The dramatic order to prepare for lab shutdowns later this month was a directive of the National Nuclear Security Administration, Sandia president Paul Hommert told Sandia employees in an open letter Tuesday obtained by the Journal and other media.
The NNSA, a branch of the U.S. Department of Energy, oversees the work at both of New Mexico’s national labs.
“If a shutdown is needed, programmatic work will not be conducted. Those functions that NNSA directs us to continue will be extremely limited,” Hommert said in the letter.
Sandia spokeswoman Heather Clark declined to say how many employees would be furloughed if the Albuquerque-based lab shuts down. Clark also declined to confirm what date a lab shutdown might occur.
At Los Alamos, employees had not yet been notified about how the NNSA-directed shutdown would be carried out. However, Los Alamos already has begun furloughing contract workers, according to a lab official.
A lab statement responding to media questions said: “LANL has now reached the point where we need to begin standing down certain operations where there is no longer funding available to maintain full operations. Protecting special nuclear material, national security information, workers, the public and the environment remains an essential function.”
At least 290 Los Alamos subcontractors, including workers who process transuranic nuclear waste shipments or work on environmental monitoring projects, were directed by Los Alamos to halt that work, the lab official said. Other Los Alamos employees have been directed to report to work as usual.
As a result of the subcontractor furloughs, shipments of nuclear waste to the Waste Isolation Pilot Plant near Carlsbad will stop, the official said.
If a lab shutdown were to take effect at Los Alamos after Oct. 21, an estimated 9,400 of the lab’s nearly 10,000 employees would be furloughed, the official said.
The remaining 600 workers would be assigned to protect nuclear material at the lab, manage the lab’s computer systems or be prepared to respond to an emergency situation.
In his letter to Sandia employees, Hommert acknowledged “it is conceivable that the congressional impasse will be resolved in the coming days. I recognize the uncertainty and hardship this places on you and your families, and my hope is that, should we experience a shutdown, it is short.”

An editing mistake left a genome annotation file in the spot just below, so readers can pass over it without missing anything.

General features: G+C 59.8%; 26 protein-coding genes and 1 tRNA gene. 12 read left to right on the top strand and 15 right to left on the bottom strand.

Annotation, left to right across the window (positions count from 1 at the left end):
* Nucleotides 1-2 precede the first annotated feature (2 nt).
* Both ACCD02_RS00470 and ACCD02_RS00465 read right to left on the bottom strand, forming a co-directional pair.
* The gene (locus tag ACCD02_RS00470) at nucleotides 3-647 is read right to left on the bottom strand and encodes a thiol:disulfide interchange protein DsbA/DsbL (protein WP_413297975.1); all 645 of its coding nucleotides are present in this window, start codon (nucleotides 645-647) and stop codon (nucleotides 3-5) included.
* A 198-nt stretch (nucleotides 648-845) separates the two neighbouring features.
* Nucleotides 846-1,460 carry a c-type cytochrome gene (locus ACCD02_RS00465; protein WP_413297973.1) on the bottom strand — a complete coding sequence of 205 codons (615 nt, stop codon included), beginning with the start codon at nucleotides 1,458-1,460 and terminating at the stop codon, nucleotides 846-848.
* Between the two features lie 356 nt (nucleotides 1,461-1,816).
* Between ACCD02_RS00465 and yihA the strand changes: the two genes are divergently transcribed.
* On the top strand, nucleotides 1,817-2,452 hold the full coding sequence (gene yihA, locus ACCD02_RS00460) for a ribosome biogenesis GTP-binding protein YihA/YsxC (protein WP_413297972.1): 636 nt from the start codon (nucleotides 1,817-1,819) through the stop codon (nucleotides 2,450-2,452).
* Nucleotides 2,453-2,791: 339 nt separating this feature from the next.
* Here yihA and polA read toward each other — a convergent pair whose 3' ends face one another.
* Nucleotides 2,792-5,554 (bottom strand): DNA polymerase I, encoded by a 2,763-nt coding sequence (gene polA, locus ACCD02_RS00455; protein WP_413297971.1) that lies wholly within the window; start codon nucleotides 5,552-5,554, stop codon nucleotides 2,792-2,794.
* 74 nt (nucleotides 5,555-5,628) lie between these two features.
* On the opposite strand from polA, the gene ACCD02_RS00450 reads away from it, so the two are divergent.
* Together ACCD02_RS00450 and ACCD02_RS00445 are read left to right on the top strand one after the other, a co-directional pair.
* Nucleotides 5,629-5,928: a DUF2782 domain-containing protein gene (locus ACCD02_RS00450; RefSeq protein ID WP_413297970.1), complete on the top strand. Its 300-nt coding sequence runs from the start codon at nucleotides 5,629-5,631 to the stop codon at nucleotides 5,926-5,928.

Sandia held an “all-hands” meeting with employees Tuesday afternoon and provided an online address to which employees could submit questions.
News of the planned halt of operations at the New Mexico labs came as House Speaker John Boehner and President Barack Obama dug in their heels deeper in a budget dispute resulting in a federal government shutdown that began Oct. 1.
Although the House adopted a measure on Saturday to ensure government workers who are furloughed can receive back pay, that protection likely would not extend to lab employees who are considered federal contract workers of the labs’ independent operators.
Democratic members of New Mexico’s congressional delegation, in a letter to Department of Energy Secretary Ernest Moniz on Tuesday, requested that Sandia and Los Alamos lab employees get a special consideration to qualify for back pay if furloughed.
“Due to the tremendous economic uncertainty currently faced by the laboratories’ workforce, we urge you to certify as soon as possible that back pay will be allowable upon the restoration of government functions,” the letter said. “The employees of our nation’s national laboratories deserve to know that they will be fully compensated for their service to our nation.”
The letter was signed by Sens. Tom Udall and Martin Heinrich, and Reps. Michelle Lujan Grisham and Ben Ray Luján.